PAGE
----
Can you transplant Hickory seedlings?
Hickory seedlings are notoriously difficult to transplant, as the taproot can easily reach 1′ in depth by the end of the first year. If you find a sapling that is 2′ tall, well the taproot can easily go down 2-3′ and get thicker in diameter! It is therefore recommended that you purchase new trees or grow them from seed yourself.
Shagbark Hickory Growth Rate
The growth rate of Shagbark Hickory is slow to medium depending on conditions, generally being between 6-12″ per year. As the tree ages it will add more height per year. The trunk diameter will be around 1″ at 10 years, and 4″ at 30 years.
What Wildlife, Pests, and Diseases effect Shagbark Hickory
Shagbark Hickory nuts are one of the most preferred foods of chipmunks and squirrels. In fact it can be difficult to collect any nuts yourself if the trees are in a heavily wooded area, as Squirrels are free to collect every nut they can.
In addition to squirrels and chipmunks, bear, fox, rabbits, mice, and several bird species have been documented to eat the nuts to some degree. 
Deer and Shagbark Hickory Trees
Shagbark Hickory trees are deer resistant. The foliage will occasionally be browsed, but overall it is deer resistant. Bark of saplings may be chewed by rabbits during times of heavy snow. But in general only livestock will eat Hickory foliage when other forage is unavailable.
The Shagbark Hickory tree hosts caterpillars of the Banded Hairstreak, Hickory Hairstreak, and over forty moths making it a host plant of high ecological value.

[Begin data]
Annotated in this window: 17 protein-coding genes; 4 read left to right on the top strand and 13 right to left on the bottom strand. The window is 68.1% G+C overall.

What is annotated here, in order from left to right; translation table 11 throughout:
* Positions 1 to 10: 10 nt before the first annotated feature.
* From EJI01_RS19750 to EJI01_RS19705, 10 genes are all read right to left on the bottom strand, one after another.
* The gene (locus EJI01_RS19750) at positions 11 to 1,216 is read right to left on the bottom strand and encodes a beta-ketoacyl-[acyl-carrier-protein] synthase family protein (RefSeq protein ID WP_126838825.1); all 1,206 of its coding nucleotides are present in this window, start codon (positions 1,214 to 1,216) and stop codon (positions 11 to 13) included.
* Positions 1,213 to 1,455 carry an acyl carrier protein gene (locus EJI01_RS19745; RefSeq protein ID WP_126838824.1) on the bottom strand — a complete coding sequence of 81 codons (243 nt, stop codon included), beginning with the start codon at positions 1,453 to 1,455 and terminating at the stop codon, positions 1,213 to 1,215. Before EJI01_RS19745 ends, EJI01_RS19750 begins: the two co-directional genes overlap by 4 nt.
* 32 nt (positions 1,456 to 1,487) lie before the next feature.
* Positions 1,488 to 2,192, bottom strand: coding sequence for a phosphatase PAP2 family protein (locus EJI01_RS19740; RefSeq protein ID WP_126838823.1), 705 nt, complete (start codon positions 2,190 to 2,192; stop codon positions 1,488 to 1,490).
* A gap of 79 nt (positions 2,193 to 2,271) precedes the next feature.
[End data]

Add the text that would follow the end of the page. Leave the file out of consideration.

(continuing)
Woodpeckers will make use of Hickory trees by feeding on the many insects that feed on the wood.
There are over hundred and eighty insects that feed on the bark and wood, but most do not cause significant damage. However, holes made by woodpeckers who eat these insects can cause a discoloration in the wood, making the lumber less desirable.
There are several different insects that can have a negative effect on the Nut harvest. The Hickory Shuckworm, Hickorynut curculios, and Pecan Weevil can all cause much of the nuts to drop prematurely.
Hickory Bark Beetle
The Hickory Bark Beetle is most damaging insect to Hickory trees. Large infestations can occur during drought. These beetles act as a vector for multiple fungi that cause significant lesions under the bark, resulting in crown die back and death. To help prevent this disease, keep your tree watered with weekly deep watering during drought.  
One additional pest that effects large trees in the open is the Twig Pruner, Elaphidionoidesvillosus, which will attack twigs and branches resulting in their death. This can severely effect the appearance and form of younger trees.